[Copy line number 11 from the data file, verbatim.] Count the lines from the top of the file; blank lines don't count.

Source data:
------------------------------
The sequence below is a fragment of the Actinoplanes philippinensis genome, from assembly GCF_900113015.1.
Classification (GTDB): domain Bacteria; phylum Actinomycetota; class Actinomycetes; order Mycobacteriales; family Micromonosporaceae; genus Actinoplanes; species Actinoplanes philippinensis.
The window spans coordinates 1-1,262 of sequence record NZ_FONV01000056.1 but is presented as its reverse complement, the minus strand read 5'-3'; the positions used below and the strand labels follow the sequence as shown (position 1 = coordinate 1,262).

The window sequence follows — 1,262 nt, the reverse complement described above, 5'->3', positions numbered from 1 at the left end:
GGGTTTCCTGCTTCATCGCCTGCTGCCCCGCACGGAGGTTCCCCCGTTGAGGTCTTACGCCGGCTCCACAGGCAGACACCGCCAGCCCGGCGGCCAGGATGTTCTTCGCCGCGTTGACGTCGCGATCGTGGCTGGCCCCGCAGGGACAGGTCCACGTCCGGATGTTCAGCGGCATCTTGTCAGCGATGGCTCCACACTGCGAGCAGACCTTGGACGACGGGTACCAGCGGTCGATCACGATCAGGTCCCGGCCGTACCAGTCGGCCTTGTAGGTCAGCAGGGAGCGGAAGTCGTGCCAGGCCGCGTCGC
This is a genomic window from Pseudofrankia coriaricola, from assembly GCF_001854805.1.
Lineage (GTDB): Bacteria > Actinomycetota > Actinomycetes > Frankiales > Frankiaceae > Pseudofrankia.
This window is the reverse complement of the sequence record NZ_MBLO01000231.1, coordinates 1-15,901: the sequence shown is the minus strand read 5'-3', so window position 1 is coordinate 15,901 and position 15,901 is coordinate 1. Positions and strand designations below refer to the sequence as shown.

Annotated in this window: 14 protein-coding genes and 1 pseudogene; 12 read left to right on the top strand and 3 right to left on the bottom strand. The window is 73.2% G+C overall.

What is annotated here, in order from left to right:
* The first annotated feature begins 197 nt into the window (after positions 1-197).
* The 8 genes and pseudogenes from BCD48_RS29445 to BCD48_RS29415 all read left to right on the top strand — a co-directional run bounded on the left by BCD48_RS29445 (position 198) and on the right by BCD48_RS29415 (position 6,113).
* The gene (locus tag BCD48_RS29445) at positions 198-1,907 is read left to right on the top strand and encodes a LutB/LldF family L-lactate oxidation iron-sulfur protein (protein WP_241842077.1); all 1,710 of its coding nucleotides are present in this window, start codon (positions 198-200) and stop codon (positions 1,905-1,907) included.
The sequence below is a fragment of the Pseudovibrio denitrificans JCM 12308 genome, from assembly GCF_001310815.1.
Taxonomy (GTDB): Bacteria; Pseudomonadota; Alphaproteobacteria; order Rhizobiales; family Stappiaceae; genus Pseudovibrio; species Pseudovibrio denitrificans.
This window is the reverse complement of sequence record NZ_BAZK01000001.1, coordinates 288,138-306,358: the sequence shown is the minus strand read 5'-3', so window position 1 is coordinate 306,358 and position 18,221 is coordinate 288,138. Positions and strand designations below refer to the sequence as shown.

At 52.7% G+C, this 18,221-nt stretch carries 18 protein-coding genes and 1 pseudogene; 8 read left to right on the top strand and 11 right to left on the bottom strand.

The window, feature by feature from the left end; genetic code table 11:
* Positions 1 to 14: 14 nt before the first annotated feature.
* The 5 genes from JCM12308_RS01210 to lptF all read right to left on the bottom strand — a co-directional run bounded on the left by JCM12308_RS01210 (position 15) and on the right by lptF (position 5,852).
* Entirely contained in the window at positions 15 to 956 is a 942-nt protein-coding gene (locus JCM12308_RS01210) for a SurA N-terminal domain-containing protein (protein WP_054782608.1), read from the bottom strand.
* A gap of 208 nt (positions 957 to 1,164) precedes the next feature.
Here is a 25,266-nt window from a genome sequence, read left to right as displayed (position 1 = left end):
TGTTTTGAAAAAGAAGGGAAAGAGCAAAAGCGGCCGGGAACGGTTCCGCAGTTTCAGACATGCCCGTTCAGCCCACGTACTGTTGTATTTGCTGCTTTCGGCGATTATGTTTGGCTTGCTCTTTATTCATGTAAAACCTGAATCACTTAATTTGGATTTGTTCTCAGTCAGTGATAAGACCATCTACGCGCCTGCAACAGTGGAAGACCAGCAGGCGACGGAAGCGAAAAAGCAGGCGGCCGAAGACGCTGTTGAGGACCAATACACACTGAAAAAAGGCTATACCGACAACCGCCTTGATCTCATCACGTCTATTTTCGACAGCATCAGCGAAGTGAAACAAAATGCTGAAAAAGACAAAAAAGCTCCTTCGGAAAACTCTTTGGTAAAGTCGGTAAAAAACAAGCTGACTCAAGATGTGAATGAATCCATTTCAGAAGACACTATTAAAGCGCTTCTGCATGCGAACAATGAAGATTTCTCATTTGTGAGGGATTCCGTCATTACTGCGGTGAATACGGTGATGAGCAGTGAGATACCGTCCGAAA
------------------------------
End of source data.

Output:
* The first annotated feature begins 197 nt into the window (after positions 1-197).